Royal Quarter

The outer enclosure wall of Dūr Untaš, measuring more than 4 km in length and 5 m in width, encloses an area of 100 hectares and is made up of mud bricks measuring 40x40x10. Parts of this wall are located on natural mounds, which provide appropriate heights for protecting the city. A number of gutters have been embedded beneath the wall at certain points with defined spacing for preventing water penetration and disposing water to the outside. There are several protrusions with specified spacing on the exterior face of the wall; Ghirshman believed these protrusions were large engaged columns. The outer enclosure wall has two gates: the royal entrance (or royal gate) with an elaborate construction in the southeast and another gate in the northeast on some natural mounds.     

Figure 1: Reconstruction of the royal quarter, by Ghirshman

The main entrance to the city, the royal gate, is situated on the southeastern side of the wall in the form of an elaborate construction. The construction is composed of a square-shaped court surrounded by a series of rooms. There are two large doors across from each other at the two ends of the court; two thick towers had been built at the two sides of these doors.  

Figure 2: A view of the royal entrance, by Mehrdad Misaghian

Passing through this elaborate gate, one enters the royal quarter in which there were several palaces and a temple. Ghirshman ascribe these buildings to the royalties. The buildings are known as Palace no. 3, Palace no. 2, Tomb-Palace, and Nusku Temple.

 Palace no. 3 is located within a short distance from the city entrance. The palace is in the eastern corner of the city adjacent to the outer enclosure wall and has two separate courts surrounded by a number of rooms. There are two entrances to the palace at its southeastern side. Some lavers made of brick and gypsum plaster have been built in some of these rooms; they seem to have been used for ablution or ritual purification.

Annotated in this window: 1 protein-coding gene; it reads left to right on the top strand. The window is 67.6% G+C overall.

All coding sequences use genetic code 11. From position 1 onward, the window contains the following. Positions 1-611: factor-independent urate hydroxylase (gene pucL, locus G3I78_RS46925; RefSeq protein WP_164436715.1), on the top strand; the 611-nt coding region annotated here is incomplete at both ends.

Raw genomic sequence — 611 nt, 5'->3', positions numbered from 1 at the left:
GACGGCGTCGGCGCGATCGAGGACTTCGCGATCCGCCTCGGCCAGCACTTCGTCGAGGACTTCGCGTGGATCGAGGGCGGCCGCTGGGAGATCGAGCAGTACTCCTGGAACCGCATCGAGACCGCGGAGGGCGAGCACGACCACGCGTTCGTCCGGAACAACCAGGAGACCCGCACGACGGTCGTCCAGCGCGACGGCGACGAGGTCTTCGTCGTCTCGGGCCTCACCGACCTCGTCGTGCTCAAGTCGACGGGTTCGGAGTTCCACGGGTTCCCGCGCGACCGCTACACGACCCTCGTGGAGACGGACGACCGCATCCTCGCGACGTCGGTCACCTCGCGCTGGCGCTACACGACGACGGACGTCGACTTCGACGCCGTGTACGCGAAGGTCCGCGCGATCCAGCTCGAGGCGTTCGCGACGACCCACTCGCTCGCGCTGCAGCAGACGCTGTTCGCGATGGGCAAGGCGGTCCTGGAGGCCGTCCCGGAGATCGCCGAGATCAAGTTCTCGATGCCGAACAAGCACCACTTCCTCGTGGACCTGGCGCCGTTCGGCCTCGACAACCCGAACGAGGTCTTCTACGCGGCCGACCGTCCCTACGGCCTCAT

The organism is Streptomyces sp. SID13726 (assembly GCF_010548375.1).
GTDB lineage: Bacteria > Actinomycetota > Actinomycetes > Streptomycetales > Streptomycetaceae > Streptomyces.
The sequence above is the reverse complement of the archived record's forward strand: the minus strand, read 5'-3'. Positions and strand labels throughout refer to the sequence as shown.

Figure 3: A view of Palace no. 3, by Mehrdad Misaghian

Little has remained from Palace no. 2. According to the remains, three courts and their surrounding rooms could be detected. Unfortunately, this mud-brick building has been severely destroyed by water erosion.

Figure 4: A view of Palace no. 2, by Mehrdad Misaghian

Another massive building in this quarter is the Tomb-Palace. The reason for such naming is the existence of five brick crypt graves under the three rooms of this building. As a matter of fact, the tomb consists of two parts the first part of which is the five crypt graves. The access to these vaulted graves was possible through a staircase. Except for one skeleton, other bodies had been cremated; this suggests that the Elamites had different burial rites. The graves have been made of bricks and mortars of bitumen and gypsum. The walls here have been plastered with gypsum and in one case also decorated. The second part of the tomb is a splendid palace surmounting the graves and making up the main part of this building. There are three courts with surrounding rooms in this palace and the entrance is at the southeastern side. Glazed painted bricks, murals, glazed door nails, decorative ceramic tableaux, glass-decorated doors, and stone lavers all denote how important this palace has been.

Figure 5: A view of the Tomb-Palace, by Mehrdad Misaghian

About 140 km to the south of Tomb-Palace, there is a mud-brick temple dedicated to the god Nusku. This building has a simple structure. It is composed of an enormous room behind which there is a vast court. There is a big mud-brick podium in this court. The positioning of the room and the court makes a T-shaped plan. The walls here are three meters thick and the entrance to the building is situated at the northeastern side.  

Figure 6: Nusku Temple, by Ghirshman

There is also evidence of simple residential units in the north and scattered graves in the royal quarter inside the outer enclosure wall.